Last week I blogged a bit about syntax textbooks. One question I didn’t ask there, for fear of completely derailing the post, is what should actually be in a syntax textbook. There’s a common complaint I hear from students about syntax classes, and it’s that syntax courses are one giant bait-and-switch. They’re right, and it’s also true for syntax textbooks.
Be it a class or a textbook, a student’s first encounter with syntax usually starts with all that interesting big-picture stuff like UG, the puzzle of language acquisition, the poverty of the stimulus, the surprising complexity of sentences given how easy it is for us to process and interpret them, and so on. And then, after week 2, when they can no longer drop the class without major paperwork, or when they’ve bought the book after finding the first chapter really interesting, we bring out constituency tests, c-command, raising VS control, all that technical nitty-gritty. At the end of the semester, the students can (hopefully) analyze a bunch of English constructions and draw a bunch of tree structures. But they don’t have an inkling of understanding how any of those sentences may be parsed and how that maps to actual human sentence processing; they have no idea how the grammars they wrote down could be learned; they don’t know if UG has anything concrete to say about language acquisition; they have no opinion on basic issues like the pros and cons of corpus methods; and they certainly didn’t get to experiment with corpora on their own to see if they can answer the questions they’re interested in. From their perspective, it’s a giant scam. We keep dangling the cognitive-computational carrot in front of them, but all they ever get is the syntactic analysis stick.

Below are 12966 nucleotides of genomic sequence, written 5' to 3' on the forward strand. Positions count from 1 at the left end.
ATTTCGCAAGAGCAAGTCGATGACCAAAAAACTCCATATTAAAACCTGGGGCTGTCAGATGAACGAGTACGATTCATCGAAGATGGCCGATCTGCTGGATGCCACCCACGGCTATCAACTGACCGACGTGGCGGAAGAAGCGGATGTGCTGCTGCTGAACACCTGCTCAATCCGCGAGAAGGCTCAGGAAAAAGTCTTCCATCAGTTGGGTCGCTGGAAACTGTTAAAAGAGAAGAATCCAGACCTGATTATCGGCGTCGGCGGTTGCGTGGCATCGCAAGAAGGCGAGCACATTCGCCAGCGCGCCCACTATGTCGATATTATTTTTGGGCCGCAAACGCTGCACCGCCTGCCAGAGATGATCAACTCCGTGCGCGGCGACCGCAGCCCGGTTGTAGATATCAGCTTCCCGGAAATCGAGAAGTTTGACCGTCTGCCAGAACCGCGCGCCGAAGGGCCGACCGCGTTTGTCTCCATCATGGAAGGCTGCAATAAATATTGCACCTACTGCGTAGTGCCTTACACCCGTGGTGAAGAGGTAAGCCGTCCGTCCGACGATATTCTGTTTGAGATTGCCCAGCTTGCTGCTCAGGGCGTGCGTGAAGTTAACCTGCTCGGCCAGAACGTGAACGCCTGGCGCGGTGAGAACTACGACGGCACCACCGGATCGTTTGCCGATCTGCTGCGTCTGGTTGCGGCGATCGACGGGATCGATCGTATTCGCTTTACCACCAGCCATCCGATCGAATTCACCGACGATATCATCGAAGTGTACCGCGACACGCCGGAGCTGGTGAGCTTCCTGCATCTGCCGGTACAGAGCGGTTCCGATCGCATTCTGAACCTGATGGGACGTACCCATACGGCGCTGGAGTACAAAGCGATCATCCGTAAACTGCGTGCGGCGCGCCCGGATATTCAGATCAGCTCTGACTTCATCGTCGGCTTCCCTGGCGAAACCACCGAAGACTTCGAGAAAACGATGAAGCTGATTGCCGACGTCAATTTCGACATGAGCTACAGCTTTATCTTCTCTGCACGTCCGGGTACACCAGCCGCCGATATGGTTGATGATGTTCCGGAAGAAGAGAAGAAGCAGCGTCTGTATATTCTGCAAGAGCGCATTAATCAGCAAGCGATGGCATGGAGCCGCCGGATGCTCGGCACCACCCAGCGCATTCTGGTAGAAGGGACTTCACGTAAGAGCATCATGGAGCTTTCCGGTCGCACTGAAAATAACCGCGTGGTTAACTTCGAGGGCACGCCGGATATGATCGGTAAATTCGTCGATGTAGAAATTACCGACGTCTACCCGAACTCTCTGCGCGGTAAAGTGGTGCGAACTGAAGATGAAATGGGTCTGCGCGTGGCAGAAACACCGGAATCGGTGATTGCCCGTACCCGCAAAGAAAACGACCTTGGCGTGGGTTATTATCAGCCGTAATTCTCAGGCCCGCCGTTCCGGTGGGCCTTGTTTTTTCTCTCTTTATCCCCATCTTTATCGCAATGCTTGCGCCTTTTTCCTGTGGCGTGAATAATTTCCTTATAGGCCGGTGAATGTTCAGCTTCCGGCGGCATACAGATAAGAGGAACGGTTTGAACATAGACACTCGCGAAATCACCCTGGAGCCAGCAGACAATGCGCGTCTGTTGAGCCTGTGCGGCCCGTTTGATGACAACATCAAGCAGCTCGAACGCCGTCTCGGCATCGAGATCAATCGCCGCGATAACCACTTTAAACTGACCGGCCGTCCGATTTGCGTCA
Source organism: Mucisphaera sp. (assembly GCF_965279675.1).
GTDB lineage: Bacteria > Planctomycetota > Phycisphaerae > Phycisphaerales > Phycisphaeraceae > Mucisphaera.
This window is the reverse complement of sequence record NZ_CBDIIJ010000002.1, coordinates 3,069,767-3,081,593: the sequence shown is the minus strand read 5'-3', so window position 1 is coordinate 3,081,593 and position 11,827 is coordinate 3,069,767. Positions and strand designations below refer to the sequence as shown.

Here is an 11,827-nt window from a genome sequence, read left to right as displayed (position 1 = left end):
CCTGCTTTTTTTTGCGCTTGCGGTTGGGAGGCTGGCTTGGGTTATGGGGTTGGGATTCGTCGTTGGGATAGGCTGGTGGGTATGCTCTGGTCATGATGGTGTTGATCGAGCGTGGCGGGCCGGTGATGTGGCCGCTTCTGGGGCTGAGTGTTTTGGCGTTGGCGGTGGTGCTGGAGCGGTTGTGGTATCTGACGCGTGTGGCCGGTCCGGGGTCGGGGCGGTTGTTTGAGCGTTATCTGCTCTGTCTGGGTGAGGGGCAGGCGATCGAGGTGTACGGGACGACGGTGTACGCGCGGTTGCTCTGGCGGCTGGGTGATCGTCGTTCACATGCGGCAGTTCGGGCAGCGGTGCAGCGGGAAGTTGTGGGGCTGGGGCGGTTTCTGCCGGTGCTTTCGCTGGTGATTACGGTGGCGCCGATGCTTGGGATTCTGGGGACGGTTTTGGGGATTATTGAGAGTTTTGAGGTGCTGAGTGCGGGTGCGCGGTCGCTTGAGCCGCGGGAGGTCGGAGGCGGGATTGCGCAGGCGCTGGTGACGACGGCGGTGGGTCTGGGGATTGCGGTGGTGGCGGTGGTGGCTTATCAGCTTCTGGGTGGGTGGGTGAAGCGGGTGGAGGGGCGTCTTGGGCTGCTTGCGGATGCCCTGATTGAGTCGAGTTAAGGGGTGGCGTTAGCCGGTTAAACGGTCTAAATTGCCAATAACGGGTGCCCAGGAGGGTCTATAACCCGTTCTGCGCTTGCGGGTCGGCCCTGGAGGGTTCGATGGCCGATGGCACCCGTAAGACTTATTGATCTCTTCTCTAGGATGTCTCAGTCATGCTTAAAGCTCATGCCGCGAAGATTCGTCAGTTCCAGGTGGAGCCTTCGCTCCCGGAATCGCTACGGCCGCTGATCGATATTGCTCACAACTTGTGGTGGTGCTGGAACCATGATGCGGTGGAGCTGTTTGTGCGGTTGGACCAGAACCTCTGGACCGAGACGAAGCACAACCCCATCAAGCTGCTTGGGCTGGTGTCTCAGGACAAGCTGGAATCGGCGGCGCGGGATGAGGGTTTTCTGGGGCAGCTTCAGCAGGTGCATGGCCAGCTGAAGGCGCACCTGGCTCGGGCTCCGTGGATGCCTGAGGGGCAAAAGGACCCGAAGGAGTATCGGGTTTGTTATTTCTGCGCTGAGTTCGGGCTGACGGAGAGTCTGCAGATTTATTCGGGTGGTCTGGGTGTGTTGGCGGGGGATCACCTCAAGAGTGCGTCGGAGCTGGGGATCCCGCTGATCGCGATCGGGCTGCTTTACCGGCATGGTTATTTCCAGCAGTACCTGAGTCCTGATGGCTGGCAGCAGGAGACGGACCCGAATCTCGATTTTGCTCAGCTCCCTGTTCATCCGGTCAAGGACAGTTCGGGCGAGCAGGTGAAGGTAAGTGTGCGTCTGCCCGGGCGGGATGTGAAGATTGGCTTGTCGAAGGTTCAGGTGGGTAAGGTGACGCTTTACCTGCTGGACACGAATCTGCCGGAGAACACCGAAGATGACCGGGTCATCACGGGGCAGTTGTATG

What’s puzzling is that things no longer need to be this way. Yes, in the 80s we didn’t have robust parsing algorithms for GB, there wasn’t a lot of work on learning these grammars, and psycholinguistics was still a niche affair compared to nowadays. It was all aspiration with little concrete to show for it. This has changed, and there’s now plenty of work that could be included in a syntax introduction.
What could be discussed in a modern syntax class
Let’s start with learnability and language acquisition. One obvious choice for a syntax course built on the Principles-and-Parameters framework is Yang (2002), and the work that followed from that. It builds directly on the idea of UG and parameters, it allows you to model actual phenomena in language acquisition, and the math is fairly simple. It would also be instructive to contrast that approach against the Trigger algorithm and all the problems it faces (Niyogi and Berwick 1993; Berwick and Niyogi 1996). And then there’s all the work coming out of the grammatical inference and machine learning world.